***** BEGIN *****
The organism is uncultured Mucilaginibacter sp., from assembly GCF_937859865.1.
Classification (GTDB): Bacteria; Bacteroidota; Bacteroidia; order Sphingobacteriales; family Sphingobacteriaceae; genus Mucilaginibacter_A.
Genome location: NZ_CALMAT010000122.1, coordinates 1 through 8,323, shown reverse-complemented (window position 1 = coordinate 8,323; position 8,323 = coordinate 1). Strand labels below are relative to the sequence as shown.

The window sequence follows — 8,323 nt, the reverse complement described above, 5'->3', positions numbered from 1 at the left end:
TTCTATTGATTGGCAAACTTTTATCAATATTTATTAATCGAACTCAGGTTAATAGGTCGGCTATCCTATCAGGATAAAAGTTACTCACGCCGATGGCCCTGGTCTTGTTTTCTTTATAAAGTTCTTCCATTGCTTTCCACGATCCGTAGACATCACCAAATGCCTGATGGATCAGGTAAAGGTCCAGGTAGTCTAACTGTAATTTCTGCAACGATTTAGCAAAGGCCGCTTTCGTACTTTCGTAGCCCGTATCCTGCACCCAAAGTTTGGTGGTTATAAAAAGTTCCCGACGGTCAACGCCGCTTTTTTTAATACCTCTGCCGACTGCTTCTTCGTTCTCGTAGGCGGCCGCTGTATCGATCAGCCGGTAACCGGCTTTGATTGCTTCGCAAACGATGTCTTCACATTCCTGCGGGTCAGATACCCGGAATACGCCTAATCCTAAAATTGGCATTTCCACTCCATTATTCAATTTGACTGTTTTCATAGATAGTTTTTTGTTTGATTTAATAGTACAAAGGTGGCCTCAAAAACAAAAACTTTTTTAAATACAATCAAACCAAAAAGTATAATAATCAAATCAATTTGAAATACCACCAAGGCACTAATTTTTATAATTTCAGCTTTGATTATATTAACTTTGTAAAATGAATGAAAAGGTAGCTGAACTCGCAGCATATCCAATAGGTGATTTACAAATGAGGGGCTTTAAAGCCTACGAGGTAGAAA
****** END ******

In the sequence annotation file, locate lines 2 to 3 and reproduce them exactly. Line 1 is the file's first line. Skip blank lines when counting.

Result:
Classification (GTDB): Bacteria; Bacteroidota; Bacteroidia; order Sphingobacteriales; family Sphingobacteriaceae; genus Mucilaginibacter_A.
Genome location: NZ_CALMAT010000122.1, coordinates 1 through 8,323, shown reverse-complemented (window position 1 = coordinate 8,323; position 8,323 = coordinate 1). Strand labels below are relative to the sequence as shown.